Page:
Transitional Justice Leadership Program
The Transitional Justice Leadership Program was developed in consultation with Professor Paul van Zyl, the Director of the Transitional Justice Project at the Center for Human Rights and Global Justice at NYU School of Law. Professor van Zyl served as Executive Secretary of South Africa's Truth and Reconciliation Commission before co-founding and serving as Executive Vice President of the International Center for Transitional Justice, an international human rights organization that works to assist countries pursuing accountability for mass atrocity and past human rights abuse.
Each year, five students are selected to take part in the Transitional Justice Leadership Program. Transitional Justice Scholars are guaranteed enrollment in two courses that comprise the classroom component of the program. In the Fall semester, scholars will enroll in a seminar entitled Transitional Justice, which offers an insight into the legal, moral, and political issues that nations must confront as they seek to come to terms with a legacy of human rights abuse. During the Spring semester, scholars will participate in a seminar entitled Case Studies in Transitional Justice, which provides a detailed analysis of transitional justice initiatives in over a dozen countries.
In addition to these two classes, during the academic year scholars will receive guidance in: developing research projects aimed at eventual publication; obtaining academic-year internships with human rights organizations, including at NYU School of Law’s Center for Human Rights and Global Justice; and in providing research assistance to transitional justice institutions, such as the International Center for Transitional Justice. They will also be expected to develop original works of legal scholarship to submit to the Annual Emerging Human Rights Scholarship Conference, which provides students with a unique opportunity to receive detailed feedback from their peers and from experts in the field, in order to prepare work of publishable quality. In addition, as part of their affiliation with the CHRGJ, scholars will also have opportunities for collegial interaction with professors and visiting experts. As scholars look to their time after the LL.M. program, they will also receive advisement on seeking unpaid internships in a variety of transitional justice institutions, such as truth commissions, courts, reparations programs, and local human rights organizations in countries throughout the world. Funding from NYU to pursue such opportunities is available on a competitive basis through application to the International Law and Human Rights Student Fellowship Program.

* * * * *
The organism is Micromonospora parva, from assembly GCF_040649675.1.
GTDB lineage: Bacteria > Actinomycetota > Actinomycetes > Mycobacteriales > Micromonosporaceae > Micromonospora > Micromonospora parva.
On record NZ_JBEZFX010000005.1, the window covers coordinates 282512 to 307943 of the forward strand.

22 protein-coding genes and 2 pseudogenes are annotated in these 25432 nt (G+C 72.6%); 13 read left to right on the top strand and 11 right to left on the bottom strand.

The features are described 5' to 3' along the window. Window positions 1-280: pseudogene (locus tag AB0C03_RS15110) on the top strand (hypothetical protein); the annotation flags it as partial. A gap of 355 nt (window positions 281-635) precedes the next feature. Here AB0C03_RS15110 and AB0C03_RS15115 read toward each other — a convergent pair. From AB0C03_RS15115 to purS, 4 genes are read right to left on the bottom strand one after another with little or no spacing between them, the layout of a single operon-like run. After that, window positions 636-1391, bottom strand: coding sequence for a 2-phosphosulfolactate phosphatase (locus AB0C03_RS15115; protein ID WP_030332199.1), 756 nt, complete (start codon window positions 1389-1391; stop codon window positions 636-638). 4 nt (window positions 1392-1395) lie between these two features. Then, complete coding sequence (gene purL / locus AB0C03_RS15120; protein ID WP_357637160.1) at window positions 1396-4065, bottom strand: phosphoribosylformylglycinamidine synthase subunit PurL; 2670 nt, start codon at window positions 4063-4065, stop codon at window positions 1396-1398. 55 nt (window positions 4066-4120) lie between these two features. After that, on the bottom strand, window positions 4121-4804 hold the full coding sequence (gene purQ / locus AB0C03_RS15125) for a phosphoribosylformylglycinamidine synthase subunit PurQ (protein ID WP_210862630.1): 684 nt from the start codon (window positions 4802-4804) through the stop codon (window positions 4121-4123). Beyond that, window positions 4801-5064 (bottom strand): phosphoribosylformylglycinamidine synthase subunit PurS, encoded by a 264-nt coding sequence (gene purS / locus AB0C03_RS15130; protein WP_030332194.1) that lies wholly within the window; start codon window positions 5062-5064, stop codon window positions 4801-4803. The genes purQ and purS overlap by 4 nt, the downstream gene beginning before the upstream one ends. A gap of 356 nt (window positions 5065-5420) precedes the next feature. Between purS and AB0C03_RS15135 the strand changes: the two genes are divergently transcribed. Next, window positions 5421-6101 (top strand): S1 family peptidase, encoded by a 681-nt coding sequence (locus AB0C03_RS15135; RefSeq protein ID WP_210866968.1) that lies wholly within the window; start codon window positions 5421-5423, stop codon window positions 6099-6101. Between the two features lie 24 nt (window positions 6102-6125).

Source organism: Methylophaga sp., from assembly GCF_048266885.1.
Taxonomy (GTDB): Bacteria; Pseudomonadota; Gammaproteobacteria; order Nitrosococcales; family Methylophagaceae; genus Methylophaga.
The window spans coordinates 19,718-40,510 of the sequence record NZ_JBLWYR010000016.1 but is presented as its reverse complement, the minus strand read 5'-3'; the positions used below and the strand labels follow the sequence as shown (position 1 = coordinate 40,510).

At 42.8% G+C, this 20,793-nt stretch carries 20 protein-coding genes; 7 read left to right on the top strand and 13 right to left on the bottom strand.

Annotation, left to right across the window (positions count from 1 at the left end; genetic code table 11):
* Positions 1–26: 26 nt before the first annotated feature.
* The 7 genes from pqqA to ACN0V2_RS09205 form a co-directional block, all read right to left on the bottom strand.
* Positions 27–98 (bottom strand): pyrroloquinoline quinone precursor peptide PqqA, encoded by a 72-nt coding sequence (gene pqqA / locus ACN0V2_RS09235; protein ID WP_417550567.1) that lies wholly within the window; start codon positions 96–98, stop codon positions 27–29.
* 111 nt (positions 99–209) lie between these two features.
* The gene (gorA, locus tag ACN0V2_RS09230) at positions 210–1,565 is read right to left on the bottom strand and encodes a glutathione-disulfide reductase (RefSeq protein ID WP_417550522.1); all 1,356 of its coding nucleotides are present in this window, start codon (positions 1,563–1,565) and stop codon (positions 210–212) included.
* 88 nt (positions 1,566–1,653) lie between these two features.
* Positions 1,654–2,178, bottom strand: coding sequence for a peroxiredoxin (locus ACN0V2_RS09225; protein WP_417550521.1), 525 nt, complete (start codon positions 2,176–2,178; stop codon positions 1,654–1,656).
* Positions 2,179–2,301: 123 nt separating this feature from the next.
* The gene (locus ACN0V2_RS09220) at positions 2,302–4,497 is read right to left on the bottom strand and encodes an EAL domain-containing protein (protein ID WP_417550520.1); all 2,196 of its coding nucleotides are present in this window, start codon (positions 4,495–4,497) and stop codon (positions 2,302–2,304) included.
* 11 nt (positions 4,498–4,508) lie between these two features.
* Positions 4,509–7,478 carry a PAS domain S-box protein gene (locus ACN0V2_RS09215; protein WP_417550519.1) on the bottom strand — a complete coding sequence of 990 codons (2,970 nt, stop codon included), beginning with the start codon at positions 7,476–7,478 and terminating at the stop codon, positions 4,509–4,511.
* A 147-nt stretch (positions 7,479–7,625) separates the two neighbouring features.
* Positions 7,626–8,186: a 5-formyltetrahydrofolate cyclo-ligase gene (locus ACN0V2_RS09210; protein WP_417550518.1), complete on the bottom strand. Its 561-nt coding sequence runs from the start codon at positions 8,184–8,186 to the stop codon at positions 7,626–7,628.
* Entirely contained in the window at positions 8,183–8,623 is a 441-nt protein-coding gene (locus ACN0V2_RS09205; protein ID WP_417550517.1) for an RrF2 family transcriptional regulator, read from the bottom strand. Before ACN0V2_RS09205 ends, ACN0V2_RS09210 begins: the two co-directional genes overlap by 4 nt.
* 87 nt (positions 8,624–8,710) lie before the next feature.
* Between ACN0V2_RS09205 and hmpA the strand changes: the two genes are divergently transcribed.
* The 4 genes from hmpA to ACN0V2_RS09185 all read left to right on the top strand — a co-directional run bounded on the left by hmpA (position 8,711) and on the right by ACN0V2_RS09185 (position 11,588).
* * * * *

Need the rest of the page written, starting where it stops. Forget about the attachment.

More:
For information on the application procedure, please write to Robert Anselmi at email@example.com.